The speed and agility of modern cars are wasted on too many roads. In same way that off-road vehicles can't be tested by peastone driveways, souped-up sedans can't be pushed to their limits on suburban cul-de-sacs. In order to drive – truly drive – a car, modern commuters have to head out of their way to one of the rare stretches of American asphalt designed to push vehicles to their limits. These winding, curving sections of tarmac not only give great cars a chance to show off the muscle under their hood, but also give great drivers a chance to remind passengers why the American road was once considered the purest embodiment of freedom.
Million Dollar Highway (Colorado)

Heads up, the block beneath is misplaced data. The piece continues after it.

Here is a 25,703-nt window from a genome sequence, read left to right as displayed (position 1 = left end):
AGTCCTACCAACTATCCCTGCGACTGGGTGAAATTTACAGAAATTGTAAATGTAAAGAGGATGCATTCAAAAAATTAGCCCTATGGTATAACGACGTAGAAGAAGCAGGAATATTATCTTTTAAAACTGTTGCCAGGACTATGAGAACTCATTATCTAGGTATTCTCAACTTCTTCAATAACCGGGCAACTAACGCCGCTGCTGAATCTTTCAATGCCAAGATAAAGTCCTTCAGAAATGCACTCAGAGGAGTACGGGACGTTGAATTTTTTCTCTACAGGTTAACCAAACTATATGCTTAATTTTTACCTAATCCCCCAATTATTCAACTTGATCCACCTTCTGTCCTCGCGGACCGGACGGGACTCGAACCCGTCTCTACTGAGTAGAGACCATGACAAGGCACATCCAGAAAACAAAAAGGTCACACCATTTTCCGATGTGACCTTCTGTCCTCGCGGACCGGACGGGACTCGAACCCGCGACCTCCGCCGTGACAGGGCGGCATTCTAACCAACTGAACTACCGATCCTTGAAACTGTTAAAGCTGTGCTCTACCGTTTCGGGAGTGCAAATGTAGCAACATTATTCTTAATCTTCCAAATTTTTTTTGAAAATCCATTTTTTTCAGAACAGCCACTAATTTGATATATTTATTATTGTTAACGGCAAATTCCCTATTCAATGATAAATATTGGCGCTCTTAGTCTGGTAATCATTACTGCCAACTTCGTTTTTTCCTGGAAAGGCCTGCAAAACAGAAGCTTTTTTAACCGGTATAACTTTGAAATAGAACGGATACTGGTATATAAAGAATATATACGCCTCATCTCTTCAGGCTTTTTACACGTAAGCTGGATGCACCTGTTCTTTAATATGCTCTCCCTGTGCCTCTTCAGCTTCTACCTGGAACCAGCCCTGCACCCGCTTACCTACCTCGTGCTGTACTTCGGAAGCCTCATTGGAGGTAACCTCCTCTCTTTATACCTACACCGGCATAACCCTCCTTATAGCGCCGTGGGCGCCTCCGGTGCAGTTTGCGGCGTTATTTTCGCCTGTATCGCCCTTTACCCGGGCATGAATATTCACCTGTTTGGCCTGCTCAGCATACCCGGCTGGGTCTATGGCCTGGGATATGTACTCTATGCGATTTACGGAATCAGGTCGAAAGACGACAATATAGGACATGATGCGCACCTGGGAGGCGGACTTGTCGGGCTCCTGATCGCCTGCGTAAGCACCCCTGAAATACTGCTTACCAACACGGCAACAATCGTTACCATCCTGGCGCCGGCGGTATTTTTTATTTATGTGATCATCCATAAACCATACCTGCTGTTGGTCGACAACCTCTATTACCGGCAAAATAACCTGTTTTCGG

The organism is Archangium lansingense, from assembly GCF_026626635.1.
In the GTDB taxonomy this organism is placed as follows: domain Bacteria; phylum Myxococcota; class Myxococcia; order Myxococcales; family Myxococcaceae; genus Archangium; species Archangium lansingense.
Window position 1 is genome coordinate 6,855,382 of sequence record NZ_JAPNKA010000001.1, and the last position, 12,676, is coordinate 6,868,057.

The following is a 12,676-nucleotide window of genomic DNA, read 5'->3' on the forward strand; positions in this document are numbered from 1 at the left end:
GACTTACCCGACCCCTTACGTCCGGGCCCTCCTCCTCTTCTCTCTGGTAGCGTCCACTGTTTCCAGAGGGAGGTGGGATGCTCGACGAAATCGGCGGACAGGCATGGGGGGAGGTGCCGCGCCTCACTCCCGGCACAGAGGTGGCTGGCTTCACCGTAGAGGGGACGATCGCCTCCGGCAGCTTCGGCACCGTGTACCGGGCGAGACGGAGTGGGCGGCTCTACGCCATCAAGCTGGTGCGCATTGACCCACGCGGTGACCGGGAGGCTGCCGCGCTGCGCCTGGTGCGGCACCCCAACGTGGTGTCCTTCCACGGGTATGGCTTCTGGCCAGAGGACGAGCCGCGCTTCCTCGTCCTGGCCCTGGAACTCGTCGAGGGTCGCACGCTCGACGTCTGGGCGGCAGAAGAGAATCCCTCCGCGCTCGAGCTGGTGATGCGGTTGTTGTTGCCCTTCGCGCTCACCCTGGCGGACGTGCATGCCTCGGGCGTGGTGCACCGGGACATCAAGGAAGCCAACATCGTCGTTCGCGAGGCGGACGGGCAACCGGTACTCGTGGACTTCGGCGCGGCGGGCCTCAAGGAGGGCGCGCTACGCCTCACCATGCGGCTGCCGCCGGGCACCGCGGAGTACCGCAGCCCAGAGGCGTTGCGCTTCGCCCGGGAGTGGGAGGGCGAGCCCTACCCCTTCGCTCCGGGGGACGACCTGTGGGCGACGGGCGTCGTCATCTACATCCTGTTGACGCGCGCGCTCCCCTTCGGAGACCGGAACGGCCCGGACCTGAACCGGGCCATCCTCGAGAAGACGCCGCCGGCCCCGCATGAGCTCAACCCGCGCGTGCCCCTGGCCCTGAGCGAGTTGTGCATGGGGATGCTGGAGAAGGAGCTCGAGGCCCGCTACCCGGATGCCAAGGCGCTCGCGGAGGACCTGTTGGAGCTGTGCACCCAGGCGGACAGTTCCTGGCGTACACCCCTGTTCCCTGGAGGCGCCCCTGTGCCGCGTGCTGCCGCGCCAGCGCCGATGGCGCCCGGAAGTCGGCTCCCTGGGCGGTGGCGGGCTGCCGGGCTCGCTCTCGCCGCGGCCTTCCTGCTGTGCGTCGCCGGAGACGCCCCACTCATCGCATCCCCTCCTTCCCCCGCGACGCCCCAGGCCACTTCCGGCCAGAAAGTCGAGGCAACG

One of the most beloved roads in the country, this classic stretch of two-lane blacktop snakes its way through the San Juan Mountains, the wildest and most rugged peaks in the Rockies. Marked on maps and by road signs as U.S.-550, which runs south from the Gunnison River ranchlands around Montrose to the Southern Ute Indian Reservation, the "Million Dollar" tag is generally applied to the 25 steep and twisting miles that link Ouray and Silverton, a pair of remote gold and silver mining communities. It's also an appropriate nickname for those 110 miles of steep cliffs, narrow lanes, and terrifying turns around passes without guardrails. The ascent of Red Mountain Pass is notable for its hairpin curves and narrow lanes – many cut directly into the sides of mountains. Though we don't recommend staring too long, the views are spectacular, too. The countryside is decked in wildflowers during the spring, and sustains elk, mountain goats, black bears, and deer.